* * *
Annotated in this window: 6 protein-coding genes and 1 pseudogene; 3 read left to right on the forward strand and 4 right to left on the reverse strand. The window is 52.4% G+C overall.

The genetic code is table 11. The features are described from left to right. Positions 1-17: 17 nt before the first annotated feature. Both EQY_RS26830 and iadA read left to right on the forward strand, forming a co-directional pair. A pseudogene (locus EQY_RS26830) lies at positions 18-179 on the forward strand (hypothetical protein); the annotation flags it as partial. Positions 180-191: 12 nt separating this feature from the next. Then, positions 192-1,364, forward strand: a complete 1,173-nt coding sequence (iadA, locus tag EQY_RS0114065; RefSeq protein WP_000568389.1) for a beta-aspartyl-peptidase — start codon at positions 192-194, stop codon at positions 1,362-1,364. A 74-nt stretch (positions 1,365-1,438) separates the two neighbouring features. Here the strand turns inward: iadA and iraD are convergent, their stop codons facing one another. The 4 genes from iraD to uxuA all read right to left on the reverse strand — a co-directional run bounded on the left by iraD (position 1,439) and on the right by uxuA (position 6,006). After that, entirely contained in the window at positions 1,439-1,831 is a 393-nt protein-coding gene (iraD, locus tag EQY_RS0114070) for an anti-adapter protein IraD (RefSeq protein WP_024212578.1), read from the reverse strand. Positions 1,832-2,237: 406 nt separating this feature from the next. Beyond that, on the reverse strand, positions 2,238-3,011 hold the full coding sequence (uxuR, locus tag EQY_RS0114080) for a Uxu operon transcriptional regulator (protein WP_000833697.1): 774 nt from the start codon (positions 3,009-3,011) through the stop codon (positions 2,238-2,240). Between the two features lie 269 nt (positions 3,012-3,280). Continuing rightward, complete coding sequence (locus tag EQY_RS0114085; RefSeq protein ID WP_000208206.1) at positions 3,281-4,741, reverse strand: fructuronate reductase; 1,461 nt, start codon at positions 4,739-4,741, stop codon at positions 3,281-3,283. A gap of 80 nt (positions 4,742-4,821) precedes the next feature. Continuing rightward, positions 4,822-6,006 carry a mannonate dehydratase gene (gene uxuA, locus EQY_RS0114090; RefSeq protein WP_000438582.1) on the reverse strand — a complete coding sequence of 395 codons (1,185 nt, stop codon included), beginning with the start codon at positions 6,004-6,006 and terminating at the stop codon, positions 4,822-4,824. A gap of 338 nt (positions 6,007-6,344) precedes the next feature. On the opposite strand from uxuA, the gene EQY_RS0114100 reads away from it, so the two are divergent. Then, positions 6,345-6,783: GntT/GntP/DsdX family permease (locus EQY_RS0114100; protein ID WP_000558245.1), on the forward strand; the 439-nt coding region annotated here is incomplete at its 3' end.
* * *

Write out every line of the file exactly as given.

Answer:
Annotated in this window: 6 protein-coding genes and 1 pseudogene; 3 read left to right on the forward strand and 4 right to left on the reverse strand. The window is 52.4% G+C overall.

The genetic code is table 11. The features are described from left to right. Positions 1-17: 17 nt before the first annotated feature. Both EQY_RS26830 and iadA read left to right on the forward strand, forming a co-directional pair. A pseudogene (locus EQY_RS26830) lies at positions 18-179 on the forward strand (hypothetical protein); the annotation flags it as partial. Positions 180-191: 12 nt separating this feature from the next. Then, positions 192-1,364, forward strand: a complete 1,173-nt coding sequence (iadA, locus tag EQY_RS0114065; RefSeq protein WP_000568389.1) for a beta-aspartyl-peptidase — start codon at positions 192-194, stop codon at positions 1,362-1,364. A 74-nt stretch (positions 1,365-1,438) separates the two neighbouring features. Here the strand turns inward: iadA and iraD are convergent, their stop codons facing one another. The 4 genes from iraD to uxuA all read right to left on the reverse strand — a co-directional run bounded on the left by iraD (position 1,439) and on the right by uxuA (position 6,006). After that, entirely contained in the window at positions 1,439-1,831 is a 393-nt protein-coding gene (iraD, locus tag EQY_RS0114070) for an anti-adapter protein IraD (RefSeq protein WP_024212578.1), read from the reverse strand. Positions 1,832-2,237: 406 nt separating this feature from the next. Beyond that, on the reverse strand, positions 2,238-3,011 hold the full coding sequence (uxuR, locus tag EQY_RS0114080) for a Uxu operon transcriptional regulator (protein WP_000833697.1): 774 nt from the start codon (positions 3,009-3,011) through the stop codon (positions 2,238-2,240). Between the two features lie 269 nt (positions 3,012-3,280). Continuing rightward, complete coding sequence (locus tag EQY_RS0114085; RefSeq protein ID WP_000208206.1) at positions 3,281-4,741, reverse strand: fructuronate reductase; 1,461 nt, start codon at positions 4,739-4,741, stop codon at positions 3,281-3,283. A gap of 80 nt (positions 4,742-4,821) precedes the next feature. Continuing rightward, positions 4,822-6,006 carry a mannonate dehydratase gene (gene uxuA, locus EQY_RS0114090; RefSeq protein WP_000438582.1) on the reverse strand — a complete coding sequence of 395 codons (1,185 nt, stop codon included), beginning with the start codon at positions 6,004-6,006 and terminating at the stop codon, positions 4,822-4,824. A gap of 338 nt (positions 6,007-6,344) precedes the next feature. On the opposite strand from uxuA, the gene EQY_RS0114100 reads away from it, so the two are divergent. Then, positions 6,345-6,783: GntT/GntP/DsdX family permease (locus EQY_RS0114100; protein ID WP_000558245.1), on the forward strand; the 439-nt coding region annotated here is incomplete at its 3' end.